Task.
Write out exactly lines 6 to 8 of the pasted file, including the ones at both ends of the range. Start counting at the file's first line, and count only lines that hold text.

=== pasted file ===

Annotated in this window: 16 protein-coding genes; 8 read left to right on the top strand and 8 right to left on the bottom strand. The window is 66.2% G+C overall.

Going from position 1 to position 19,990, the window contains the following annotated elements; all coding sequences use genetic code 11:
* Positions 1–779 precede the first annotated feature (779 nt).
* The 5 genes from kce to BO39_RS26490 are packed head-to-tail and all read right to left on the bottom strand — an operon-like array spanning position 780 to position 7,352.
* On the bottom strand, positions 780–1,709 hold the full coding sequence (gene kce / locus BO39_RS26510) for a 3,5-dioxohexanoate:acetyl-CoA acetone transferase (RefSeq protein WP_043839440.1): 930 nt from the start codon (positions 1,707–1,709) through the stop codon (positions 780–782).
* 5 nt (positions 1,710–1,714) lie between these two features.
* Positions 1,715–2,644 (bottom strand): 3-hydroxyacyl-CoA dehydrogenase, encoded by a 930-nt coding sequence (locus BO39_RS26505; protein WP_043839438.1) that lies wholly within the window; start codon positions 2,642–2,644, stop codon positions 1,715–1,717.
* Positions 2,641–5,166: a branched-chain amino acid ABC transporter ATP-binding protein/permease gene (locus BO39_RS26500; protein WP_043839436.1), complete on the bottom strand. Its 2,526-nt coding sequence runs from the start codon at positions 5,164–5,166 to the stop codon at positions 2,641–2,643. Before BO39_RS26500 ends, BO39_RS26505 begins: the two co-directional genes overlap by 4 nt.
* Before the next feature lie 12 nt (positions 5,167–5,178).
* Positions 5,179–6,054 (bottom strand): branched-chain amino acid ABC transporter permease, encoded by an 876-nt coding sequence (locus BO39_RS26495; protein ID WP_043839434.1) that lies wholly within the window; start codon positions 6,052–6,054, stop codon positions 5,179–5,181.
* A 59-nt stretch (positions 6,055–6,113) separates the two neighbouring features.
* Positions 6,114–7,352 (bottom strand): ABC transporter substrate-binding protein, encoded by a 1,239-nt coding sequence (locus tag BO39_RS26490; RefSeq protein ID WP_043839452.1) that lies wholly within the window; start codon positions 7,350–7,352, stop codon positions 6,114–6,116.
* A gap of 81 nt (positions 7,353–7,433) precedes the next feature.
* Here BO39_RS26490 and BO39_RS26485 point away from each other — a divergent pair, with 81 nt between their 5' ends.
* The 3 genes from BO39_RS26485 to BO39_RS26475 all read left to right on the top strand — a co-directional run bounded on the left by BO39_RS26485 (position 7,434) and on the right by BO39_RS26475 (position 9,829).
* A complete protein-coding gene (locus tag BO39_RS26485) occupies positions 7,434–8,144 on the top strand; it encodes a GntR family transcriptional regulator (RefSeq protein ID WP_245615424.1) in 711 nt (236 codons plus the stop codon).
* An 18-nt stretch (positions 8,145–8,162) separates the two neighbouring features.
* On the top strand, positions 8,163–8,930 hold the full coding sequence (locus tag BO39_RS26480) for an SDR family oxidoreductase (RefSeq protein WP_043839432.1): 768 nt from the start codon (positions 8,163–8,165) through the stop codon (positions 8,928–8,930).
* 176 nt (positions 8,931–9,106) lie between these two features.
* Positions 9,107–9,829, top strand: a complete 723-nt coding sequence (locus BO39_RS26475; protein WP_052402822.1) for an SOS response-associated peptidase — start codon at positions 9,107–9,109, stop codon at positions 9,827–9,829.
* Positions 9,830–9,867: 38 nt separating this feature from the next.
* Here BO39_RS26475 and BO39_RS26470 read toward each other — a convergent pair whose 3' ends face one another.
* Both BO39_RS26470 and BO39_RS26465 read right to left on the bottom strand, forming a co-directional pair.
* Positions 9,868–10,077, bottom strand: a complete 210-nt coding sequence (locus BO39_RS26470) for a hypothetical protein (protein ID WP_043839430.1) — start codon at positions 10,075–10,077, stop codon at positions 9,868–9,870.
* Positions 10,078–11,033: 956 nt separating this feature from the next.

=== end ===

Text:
* 5 nt (positions 1,710–1,714) lie between these two features.
* Positions 1,715–2,644 (bottom strand): 3-hydroxyacyl-CoA dehydrogenase, encoded by a 930-nt coding sequence (locus BO39_RS26505; protein WP_043839438.1) that lies wholly within the window; start codon positions 2,642–2,644, stop codon positions 1,715–1,717.
* Positions 2,641–5,166: a branched-chain amino acid ABC transporter ATP-binding protein/permease gene (locus BO39_RS26500; protein WP_043839436.1), complete on the bottom strand. Its 2,526-nt coding sequence runs from the start codon at positions 5,164–5,166 to the stop codon at positions 2,641–2,643. Before BO39_RS26500 ends, BO39_RS26505 begins: the two co-directional genes overlap by 4 nt.